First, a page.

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Ensuring intergenerational equity

Lucy Stone, climate change advisor to UNICEF UK, argues for intergenerational equity as an essential component of sustainable development and looks to Rio+20 as an opportunity to promote its implementation globally, nationally and locally.

SD Scene publishes news and comment on sustainable development from across government, business and civil society. The views expressed in this article do not necessarily reflect government policy.

While the challenges of implementing sustainable practices in policy and business are well recognised, applying the framework of intergenerational justice is less understood yet a vital tool to long term sustainability and equity.

Global economic difficulties are focusing the attention of politicians and business leaders on short-term action, but there’s also a pressing need to step back and address the bigger picture as part of the solution. Ensuring social equity, not just within and between countries, but across generations, is key to economic stability and development. The sustainable management of natural resources and ecosystem services are central to achieving this.

Most parents try to ensure their children have at least the same opportunities that they did, if not more. Yet we are seeing perhaps for the first time in developed countries, like the UK and the US, the next generation growing up with fewer social opportunities (jobs, the ability to purchase a home, further education) and greater economic and environmental burdens than their parents or grandparents.

Many feel that the social contract between generations is being broken. Citizens across the globe are demanding that social inequality be addressed, both within and across generations. Young people took it on themselves recently to organize TEDX talks around the world to discuss how they can better ensure equity between generations.

Those starting school and college in 2012 will have to manage environmental burdens with potentially severe consequences, including climate change, growing resource scarcity and ocean pollution. It’s not enough simply to expect children and young people to solve problems they haven’t created. Their ideas and energy need to be part of the solutions but those solutions will also require intergenerational cooperation.

The UN Rio+20 conference this June will provide a timely opportunity for ensuring the principle of intergenerational equity is applied at the global, national and local level.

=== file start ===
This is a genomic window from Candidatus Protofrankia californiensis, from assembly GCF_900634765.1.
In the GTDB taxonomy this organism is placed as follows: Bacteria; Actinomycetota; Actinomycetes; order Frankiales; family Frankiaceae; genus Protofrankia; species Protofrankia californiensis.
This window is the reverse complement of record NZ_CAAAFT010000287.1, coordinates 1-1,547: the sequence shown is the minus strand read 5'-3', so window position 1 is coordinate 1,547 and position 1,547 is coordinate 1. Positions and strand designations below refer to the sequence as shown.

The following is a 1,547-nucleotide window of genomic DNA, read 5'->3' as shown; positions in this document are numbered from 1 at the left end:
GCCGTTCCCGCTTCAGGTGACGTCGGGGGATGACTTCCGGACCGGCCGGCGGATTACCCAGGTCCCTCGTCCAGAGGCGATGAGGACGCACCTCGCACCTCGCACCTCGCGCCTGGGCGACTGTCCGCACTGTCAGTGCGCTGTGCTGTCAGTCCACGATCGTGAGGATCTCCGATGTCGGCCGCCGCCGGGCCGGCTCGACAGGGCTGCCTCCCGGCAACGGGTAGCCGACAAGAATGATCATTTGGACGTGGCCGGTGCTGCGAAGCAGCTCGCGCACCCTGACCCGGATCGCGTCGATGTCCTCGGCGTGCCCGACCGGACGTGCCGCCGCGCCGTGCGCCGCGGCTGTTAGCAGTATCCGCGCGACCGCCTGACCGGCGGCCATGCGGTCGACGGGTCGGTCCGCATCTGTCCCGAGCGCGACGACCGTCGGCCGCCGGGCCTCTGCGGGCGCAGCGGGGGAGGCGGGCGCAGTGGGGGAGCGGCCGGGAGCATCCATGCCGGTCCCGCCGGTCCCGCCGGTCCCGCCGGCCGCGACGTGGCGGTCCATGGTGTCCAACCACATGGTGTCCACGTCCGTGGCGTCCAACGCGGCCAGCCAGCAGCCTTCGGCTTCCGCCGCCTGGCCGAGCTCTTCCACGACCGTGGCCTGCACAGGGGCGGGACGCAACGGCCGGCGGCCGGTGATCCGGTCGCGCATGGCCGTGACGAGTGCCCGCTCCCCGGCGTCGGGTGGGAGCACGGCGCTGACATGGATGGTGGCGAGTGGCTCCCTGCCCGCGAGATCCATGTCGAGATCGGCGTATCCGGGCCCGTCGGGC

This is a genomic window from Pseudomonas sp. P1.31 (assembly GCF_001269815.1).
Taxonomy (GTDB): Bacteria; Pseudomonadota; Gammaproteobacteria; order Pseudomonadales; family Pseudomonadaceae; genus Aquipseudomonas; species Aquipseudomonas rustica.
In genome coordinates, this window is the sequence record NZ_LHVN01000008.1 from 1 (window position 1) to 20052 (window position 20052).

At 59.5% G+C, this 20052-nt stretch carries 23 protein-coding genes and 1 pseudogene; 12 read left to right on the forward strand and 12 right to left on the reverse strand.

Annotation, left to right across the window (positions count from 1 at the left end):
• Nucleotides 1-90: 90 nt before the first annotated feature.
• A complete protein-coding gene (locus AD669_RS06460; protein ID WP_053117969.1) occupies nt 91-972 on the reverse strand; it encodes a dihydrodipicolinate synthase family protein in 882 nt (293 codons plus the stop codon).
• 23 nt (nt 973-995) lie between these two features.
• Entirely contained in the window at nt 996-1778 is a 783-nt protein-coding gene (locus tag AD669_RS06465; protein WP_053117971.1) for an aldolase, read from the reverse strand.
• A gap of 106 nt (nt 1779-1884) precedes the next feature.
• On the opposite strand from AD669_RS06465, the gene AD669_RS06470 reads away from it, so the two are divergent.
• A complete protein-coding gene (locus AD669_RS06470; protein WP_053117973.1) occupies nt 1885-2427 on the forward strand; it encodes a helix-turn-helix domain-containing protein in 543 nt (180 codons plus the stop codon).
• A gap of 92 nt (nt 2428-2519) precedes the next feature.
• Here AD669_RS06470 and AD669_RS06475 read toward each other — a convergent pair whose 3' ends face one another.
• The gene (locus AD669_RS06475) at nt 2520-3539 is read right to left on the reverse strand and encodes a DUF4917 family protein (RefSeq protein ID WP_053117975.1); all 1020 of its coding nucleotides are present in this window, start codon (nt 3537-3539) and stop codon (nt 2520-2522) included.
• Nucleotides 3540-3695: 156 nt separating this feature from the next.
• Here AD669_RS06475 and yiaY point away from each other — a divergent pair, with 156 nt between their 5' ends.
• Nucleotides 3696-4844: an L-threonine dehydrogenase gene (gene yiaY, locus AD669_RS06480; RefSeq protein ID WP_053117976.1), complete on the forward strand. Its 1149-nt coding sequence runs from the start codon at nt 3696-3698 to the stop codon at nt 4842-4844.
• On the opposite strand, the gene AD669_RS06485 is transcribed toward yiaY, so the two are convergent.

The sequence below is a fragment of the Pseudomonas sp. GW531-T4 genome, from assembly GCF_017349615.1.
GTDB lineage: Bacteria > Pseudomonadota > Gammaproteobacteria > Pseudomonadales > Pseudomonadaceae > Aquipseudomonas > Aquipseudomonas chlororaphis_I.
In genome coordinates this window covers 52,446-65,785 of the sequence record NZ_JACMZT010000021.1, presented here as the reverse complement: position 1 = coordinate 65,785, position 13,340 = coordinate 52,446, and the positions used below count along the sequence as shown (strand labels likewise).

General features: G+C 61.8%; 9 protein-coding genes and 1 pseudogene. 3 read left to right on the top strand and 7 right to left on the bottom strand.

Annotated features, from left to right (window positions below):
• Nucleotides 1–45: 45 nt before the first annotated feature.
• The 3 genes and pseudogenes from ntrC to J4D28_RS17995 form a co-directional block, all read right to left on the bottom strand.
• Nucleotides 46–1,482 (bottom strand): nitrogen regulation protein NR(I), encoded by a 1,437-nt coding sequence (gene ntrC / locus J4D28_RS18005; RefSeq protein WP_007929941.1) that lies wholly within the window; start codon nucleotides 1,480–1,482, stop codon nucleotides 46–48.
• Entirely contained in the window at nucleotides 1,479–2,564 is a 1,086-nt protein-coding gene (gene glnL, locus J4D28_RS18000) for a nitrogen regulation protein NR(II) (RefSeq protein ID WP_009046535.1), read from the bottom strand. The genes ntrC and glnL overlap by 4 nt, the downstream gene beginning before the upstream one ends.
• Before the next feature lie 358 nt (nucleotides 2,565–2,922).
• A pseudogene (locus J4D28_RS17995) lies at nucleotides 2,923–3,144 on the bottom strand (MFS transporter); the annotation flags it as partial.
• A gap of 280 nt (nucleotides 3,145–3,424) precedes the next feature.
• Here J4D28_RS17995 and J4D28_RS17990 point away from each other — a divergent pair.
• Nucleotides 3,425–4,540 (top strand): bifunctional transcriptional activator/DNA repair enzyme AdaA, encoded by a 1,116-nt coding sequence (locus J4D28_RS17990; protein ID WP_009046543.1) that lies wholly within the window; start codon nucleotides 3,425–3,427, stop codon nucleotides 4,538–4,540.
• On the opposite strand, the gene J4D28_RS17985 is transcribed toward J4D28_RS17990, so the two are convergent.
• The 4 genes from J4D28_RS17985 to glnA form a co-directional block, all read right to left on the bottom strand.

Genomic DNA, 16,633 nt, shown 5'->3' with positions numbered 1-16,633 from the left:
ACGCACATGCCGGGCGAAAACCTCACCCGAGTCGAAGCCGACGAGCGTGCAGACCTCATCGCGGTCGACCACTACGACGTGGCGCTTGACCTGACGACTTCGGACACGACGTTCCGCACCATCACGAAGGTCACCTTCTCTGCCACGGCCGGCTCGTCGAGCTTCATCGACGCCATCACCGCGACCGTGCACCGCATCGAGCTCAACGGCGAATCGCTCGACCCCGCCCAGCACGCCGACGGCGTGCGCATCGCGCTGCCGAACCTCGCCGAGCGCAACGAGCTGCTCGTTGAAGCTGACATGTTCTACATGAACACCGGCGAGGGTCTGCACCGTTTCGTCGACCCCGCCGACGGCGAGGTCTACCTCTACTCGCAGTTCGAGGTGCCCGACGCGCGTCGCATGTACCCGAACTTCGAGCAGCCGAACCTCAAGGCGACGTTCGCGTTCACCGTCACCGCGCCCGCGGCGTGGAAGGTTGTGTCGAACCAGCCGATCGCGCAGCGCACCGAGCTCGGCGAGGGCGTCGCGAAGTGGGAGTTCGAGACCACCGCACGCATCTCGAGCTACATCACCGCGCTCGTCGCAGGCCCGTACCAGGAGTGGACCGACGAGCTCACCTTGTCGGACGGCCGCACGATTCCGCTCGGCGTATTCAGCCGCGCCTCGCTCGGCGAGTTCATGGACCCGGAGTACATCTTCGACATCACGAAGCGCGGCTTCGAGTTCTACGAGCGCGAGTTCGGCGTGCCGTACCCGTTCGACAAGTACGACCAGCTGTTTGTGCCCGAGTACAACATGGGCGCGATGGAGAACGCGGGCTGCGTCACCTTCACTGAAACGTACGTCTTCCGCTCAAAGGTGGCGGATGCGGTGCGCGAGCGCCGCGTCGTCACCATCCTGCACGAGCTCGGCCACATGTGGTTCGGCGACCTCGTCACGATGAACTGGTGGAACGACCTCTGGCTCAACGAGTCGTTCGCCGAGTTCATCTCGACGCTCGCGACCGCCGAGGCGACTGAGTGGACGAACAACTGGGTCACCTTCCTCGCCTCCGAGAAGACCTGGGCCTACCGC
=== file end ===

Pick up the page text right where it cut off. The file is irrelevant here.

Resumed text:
Many proposals to implement intergenerational justice are being put forward in the preparations for the conference. An ombudsman for future generations at the global level is one idea supported by the Children and Youth group represented at the conference. Hungary has already appointed an Ombudsman for Future Generations with the power to control environmental and related legislation and administration that may have undue negative impacts on future generations. Another interesting idea proposed by UNEP is for a global equity ombudsman to provide oversight to ensure that equity is an outcome of development, including equity between generations.

Some steps to implement intergenerational equity have been taken in the business world. Puma has introduced environmental accounting alongside financial accounting in order to recognise “the immense value of nature’s services that are currently being taken for granted but without which companies could not sustain themselves” according to executive chairman Jochen Zeitz. Unilever has adopted long term targets to decouple growth from resource consumption as part of its Sustainable Living Plan.

Addressing intergenerational justice means taking decisions on the basis not just of the citizens and customers that politicians and businesses are used to thinking about but for those who aren’t yet consumers or don’t yet have a right to vote. Taking account of the rights of future generations will create the space for healthier, more socially equitable and economically stable communities and countries. Those businesses that start managing for the long term, including lasting environmental sustainability and intergenerational social equity, stand more chance of being the successes of the future.

Further reading

  • Children’s rights: UNICEF is only organisation specifically named in the UN Convention on the Rights of the Child as a source of expert assistance and advice.

User comments

  1. Tim says:

    Fine. But please be very careful of the language being used “intergenerational equity” just sounds far too academic. If these programs are to be aimed at young people one needs to translate these dense concepts and employ more than the written word too…thanks.

  2. Michelle Ann says:

    I hope intergenerational equality includes facilities for old people as well as protection for young people. One aspect of discrimination against older people is the increasing lack of public toilets – many older people cannot leave home without knowing toilet facilities will be available. The British Toilet Association has an e-petition on this issue at http://epetitions.direct.gov.uk/petitions/15258

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